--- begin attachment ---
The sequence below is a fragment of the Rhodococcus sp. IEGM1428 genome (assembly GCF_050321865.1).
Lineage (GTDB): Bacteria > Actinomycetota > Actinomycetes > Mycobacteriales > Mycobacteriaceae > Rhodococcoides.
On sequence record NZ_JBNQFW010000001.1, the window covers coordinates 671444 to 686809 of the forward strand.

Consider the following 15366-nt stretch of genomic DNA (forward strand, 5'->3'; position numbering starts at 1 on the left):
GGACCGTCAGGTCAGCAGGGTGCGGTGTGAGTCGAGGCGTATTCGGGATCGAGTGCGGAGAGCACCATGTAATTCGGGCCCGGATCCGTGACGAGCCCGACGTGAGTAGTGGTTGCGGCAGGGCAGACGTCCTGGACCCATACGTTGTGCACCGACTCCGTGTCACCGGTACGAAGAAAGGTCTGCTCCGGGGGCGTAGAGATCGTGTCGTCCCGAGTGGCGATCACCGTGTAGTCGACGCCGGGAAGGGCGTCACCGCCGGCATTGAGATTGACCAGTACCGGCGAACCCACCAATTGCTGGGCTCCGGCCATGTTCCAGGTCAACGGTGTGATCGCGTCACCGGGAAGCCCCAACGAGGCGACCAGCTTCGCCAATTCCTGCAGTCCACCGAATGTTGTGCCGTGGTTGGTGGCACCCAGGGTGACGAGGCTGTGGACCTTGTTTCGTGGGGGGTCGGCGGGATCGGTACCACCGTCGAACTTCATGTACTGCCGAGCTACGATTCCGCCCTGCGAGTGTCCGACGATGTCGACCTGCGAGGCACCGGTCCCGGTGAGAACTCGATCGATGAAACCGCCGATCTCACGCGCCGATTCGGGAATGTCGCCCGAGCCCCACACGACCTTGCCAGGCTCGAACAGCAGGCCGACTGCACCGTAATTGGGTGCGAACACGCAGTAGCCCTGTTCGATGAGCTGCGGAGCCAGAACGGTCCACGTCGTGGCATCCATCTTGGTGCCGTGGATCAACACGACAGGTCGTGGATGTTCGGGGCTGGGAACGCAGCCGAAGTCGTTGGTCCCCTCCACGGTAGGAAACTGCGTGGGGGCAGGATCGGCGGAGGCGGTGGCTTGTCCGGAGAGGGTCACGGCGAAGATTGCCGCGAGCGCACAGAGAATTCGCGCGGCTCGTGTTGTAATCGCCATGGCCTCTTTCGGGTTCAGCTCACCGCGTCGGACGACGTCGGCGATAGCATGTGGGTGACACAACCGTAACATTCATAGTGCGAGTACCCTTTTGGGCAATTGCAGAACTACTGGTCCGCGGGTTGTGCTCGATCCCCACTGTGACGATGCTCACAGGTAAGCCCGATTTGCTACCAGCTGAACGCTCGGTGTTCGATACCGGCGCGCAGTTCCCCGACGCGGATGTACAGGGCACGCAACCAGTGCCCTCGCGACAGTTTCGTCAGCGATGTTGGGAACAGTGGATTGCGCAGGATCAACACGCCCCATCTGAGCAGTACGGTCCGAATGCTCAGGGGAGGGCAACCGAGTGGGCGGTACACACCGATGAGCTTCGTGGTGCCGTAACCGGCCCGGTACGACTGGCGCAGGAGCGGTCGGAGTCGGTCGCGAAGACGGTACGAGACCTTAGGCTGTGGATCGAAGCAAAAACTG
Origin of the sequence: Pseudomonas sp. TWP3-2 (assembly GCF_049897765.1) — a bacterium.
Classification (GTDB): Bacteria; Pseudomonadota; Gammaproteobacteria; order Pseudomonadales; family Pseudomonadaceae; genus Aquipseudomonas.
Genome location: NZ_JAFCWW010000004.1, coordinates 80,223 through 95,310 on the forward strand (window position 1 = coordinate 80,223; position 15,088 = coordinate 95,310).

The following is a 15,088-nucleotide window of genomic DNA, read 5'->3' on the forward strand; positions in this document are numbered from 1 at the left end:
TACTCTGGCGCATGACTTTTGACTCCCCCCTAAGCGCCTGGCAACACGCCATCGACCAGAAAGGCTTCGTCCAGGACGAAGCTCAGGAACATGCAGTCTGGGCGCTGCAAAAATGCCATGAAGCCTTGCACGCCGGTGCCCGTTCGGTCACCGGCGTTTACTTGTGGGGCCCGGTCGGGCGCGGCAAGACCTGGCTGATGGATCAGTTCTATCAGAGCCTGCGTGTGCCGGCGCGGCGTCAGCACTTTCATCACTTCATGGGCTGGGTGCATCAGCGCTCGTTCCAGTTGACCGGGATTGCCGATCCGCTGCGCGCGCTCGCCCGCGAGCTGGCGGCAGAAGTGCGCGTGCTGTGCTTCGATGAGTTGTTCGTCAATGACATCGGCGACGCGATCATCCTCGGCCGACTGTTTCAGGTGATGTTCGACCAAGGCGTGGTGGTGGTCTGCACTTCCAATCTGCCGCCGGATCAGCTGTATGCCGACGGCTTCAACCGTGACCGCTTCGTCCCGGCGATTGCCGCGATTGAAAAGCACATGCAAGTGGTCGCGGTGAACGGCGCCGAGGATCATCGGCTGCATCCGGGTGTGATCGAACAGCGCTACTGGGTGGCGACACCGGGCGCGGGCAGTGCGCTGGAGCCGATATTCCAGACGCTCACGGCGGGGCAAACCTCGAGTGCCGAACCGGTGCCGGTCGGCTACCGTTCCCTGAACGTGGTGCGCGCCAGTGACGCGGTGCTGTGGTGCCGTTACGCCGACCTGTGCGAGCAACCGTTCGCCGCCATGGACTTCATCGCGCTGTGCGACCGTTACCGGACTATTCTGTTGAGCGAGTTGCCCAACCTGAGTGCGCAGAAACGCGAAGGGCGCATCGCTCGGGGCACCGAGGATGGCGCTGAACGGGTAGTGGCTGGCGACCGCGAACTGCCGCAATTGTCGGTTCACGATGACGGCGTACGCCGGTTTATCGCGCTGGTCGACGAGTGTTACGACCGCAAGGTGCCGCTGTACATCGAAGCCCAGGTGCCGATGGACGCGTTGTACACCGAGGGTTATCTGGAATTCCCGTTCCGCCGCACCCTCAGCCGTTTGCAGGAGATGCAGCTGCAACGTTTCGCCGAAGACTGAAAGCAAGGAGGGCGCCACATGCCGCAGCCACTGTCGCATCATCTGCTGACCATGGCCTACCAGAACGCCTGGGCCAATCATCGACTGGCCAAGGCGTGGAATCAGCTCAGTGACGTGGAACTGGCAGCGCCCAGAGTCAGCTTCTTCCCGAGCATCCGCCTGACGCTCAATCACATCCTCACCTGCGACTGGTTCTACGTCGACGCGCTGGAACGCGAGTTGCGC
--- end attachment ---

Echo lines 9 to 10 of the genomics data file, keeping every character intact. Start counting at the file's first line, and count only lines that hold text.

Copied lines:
The following is a 15,088-nucleotide window of genomic DNA, read 5'->3' on the forward strand; positions in this document are numbered from 1 at the left end:
TACTCTGGCGCATGACTTTTGACTCCCCCCTAAGCGCCTGGCAACACGCCATCGACCAGAAAGGCTTCGTCCAGGACGAAGCTCAGGAACATGCAGTCTGGGCGCTGCAAAAATGCCATGAAGCCTTGCACGCCGGTGCCCGTTCGGTCACCGGCGTTTACTTGTGGGGCCCGGTCGGGCGCGGCAAGACCTGGCTGATGGATCAGTTCTATCAGAGCCTGCGTGTGCCGGCGCGGCGTCAGCACTTTCATCACTTCATGGGCTGGGTGCATCAGCGCTCGTTCCAGTTGACCGGGATTGCCGATCCGCTGCGCGCGCTCGCCCGCGAGCTGGCGGCAGAAGTGCGCGTGCTGTGCTTCGATGAGTTGTTCGTCAATGACATCGGCGACGCGATCATCCTCGGCCGACTGTTTCAGGTGATGTTCGACCAAGGCGTGGTGGTGGTCTGCACTTCCAATCTGCCGCCGGATCAGCTGTATGCCGACGGCTTCAACCGTGACCGCTTCGTCCCGGCGATTGCCGCGATTGAAAAGCACATGCAAGTGGTCGCGGTGAACGGCGCCGAGGATCATCGGCTGCATCCGGGTGTGATCGAACAGCGCTACTGGGTGGCGACACCGGGCGCGGGCAGTGCGCTGGAGCCGATATTCCAGACGCTCACGGCGGGGCAAACCTCGAGTGCCGAACCGGTGCCGGTCGGCTACCGTTCCCTGAACGTGGTGCGCGCCAGTGACGCGGTGCTGTGGTGCCGTTACGCCGACCTGTGCGAGCAACCGTTCGCCGCCATGGACTTCATCGCGCTGTGCGACCGTTACCGGACTATTCTGTTGAGCGAGTTGCCCAACCTGAGTGCGCAGAAACGCGAAGGGCGCATCGCTCGGGGCACCGAGGATGGCGCTGAACGGGTAGTGGCTGGCGACCGCGAACTGCCGCAATTGTCGGTTCACGATGACGGCGTACGCCGGTTTATCGCGCTGGTCGACGAGTGTTACGACCGCAAGGTGCCGCTGTACATCGAAGCCCAGGTGCCGATGGACGCGTTGTACACCGAGGGTTATCTGGAATTCCCGTTCCGCCGCACCCTCAGCCGTTTGCAGGAGATGCAGCTGCAACGTTTCGCCGAAGACTGAAAGCAAGGAGGGCGCCACATGCCGCAGCCACTGTCGCATCATCTGCTGACCATGGCCTACCAGAACGCCTGGGCCAATCATCGACTGGCCAAGGCGTGGAATCAGCTCAGTGACGTGGAACTGGCAGCGCCCAGAGTCAGCTTCTTCCCGAGCATCCGCCTGACGCTCAATCACATCCTCACCTGCGACTGGTTCTACGTCGACGCGCTGGAACGCGAGTTGCGC